I am at the point in my life where I have made the big move: back to my parents’ house after graduating early from college. I was almost a little excited about this originally, getting to see my family, free food, no rent, no choosing whether to buy groceries or turn the heat on. At first the small town atmosphere is quaint.
The amount of small stores, local businesses and honest people really does warm my heart, but I forgot what moving from two different big cities to my small New Hampshire town would entail.
In other words, I forgot what it was like to be a feminist positive progressive thinker in rural New Hampshire.
I have become very appreciative of my small-town upbringing. Lots of space to run and play, always friends on the street to play cops and robbers with; but when I began to grow older I felt very alone in the way I viewed the world.
I believed that patriarchy and gender stereotypes were plaguing the way we lived, but I didn’t see anyone else around me expressing those concerns. For this reason I moved to Boston to attend a liberal arts university. There I found almost 100 percent of the student body had similar opinions to me and wanted to do something about them.
So now I am back “home” and the question of “why did I leave in the first place?” did not take long to answer.
On my way back from my mediocre suburban yoga class (I know I sound pretentious), I decided to go to the library from which I used to take out Judy Bloom books. I walked into the building that probably carries less than 1,000 books and went straight to the nonfiction section looking for the feminist studies section.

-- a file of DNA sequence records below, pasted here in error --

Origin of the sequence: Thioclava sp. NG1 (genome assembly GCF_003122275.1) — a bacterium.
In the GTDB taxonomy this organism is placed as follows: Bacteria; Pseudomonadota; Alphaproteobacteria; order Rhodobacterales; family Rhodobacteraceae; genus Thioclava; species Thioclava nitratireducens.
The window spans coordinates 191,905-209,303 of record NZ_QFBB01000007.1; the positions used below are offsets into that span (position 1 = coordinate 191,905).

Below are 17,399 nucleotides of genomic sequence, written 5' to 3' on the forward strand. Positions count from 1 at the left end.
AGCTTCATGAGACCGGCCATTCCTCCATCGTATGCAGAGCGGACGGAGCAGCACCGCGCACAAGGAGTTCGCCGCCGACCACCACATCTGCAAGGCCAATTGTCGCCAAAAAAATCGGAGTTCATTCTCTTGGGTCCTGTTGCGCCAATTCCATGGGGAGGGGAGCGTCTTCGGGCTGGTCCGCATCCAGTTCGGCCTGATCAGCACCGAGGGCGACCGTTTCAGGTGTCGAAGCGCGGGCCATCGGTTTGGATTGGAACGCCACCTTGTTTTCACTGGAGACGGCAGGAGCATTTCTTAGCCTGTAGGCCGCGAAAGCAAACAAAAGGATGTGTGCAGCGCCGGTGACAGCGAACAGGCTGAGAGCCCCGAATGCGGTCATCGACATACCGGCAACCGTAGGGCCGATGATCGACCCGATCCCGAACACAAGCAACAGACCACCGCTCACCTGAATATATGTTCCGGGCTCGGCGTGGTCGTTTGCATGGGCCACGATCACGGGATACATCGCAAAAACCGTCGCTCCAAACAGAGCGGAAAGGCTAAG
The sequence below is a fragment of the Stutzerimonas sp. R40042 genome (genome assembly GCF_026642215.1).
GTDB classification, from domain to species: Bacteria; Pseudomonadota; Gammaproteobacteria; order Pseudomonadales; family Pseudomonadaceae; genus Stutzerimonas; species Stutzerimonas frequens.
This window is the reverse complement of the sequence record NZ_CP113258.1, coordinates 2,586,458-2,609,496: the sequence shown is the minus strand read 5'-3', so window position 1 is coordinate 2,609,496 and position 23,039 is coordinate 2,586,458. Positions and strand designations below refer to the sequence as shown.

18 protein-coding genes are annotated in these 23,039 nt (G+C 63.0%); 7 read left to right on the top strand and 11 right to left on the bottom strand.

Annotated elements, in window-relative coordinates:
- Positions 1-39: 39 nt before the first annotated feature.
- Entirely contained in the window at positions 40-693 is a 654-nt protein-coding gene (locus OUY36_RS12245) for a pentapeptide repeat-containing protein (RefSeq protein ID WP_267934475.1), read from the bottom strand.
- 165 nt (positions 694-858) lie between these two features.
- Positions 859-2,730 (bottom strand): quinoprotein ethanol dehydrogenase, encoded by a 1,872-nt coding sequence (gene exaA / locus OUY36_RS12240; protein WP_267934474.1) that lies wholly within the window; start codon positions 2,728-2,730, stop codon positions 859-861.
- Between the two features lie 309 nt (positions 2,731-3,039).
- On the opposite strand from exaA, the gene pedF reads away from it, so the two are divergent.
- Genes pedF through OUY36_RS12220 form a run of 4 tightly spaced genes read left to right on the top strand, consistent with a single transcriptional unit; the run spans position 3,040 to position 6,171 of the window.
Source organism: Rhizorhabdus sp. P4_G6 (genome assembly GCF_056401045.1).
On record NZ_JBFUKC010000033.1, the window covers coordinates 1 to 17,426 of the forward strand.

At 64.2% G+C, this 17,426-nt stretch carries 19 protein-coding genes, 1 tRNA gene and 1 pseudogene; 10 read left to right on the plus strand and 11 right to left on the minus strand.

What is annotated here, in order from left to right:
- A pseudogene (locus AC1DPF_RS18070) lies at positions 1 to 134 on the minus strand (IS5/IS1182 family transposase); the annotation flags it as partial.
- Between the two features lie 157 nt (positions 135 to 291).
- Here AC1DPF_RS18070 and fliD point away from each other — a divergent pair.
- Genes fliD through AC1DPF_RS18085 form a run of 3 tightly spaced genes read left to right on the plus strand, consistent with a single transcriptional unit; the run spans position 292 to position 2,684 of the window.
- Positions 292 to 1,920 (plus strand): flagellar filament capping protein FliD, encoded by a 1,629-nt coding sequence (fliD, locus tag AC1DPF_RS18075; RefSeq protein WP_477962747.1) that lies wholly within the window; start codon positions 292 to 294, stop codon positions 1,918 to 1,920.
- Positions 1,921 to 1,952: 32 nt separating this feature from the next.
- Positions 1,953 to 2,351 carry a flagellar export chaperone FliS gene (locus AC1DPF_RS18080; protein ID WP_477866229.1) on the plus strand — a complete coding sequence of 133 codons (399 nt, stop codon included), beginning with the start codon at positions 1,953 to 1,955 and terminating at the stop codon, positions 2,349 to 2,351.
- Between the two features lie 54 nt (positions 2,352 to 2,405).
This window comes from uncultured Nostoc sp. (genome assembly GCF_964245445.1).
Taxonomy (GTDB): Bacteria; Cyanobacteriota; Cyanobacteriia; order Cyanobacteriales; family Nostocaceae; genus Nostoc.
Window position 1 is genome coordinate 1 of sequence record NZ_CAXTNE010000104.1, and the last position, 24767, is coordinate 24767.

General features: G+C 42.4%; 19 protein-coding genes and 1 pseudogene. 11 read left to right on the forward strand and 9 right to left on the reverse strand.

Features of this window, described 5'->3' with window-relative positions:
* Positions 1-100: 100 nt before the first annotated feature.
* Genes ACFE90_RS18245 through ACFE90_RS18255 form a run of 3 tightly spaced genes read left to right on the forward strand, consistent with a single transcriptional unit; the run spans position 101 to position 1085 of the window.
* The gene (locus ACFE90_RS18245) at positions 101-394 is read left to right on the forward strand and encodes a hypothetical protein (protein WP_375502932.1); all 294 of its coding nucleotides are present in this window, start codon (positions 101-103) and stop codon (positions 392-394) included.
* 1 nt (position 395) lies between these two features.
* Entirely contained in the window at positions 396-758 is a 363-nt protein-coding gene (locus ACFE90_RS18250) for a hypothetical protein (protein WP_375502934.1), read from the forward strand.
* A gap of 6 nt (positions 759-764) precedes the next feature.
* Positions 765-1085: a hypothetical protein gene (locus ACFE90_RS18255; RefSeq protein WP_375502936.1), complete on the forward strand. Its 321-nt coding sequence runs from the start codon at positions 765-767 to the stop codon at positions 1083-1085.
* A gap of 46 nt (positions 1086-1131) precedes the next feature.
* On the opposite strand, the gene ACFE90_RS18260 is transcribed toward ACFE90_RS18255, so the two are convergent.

I looked at the weathered books and I saw Simone De’ Beauvoir’s “The Second Sex,” one of the first feminist texts I ever read, and “The Feminine Mystique” by Betty Freidan. Both of these texts are integral to the women rights movement, a social movement that is still incredibly influential today, and, of course, I assumed they would be there. Next to both of those texts were the books “Motherhood is Difficult” and “How to Raise Your Children.” My blood pressure began to raise 10 points a second. There are only two feminist texts in this entire library and they are in the MOTHERHOOD SECTION? So a woman’s only use is to be a vessel to a child?
This was the trip that broke the feminist’s back. Why is it so difficult to be a progressive thinker in a small town? Why do we feel as women, liberals, or progressives that we need to move to cities and get away from our small town roots? This is something I have been struggling with since I was a little girl who didn’t believe in Disney fairy tales.
If you feel this way, you are not alone and maybe we should start a book club. A book club that involves current feminist texts that reflect the beautiful thinking that is going on in this decade about women and society. Because someday I will be a big feminist fish in a small rural pond and I would love to share my bowl, no matter how cramped, with some great company.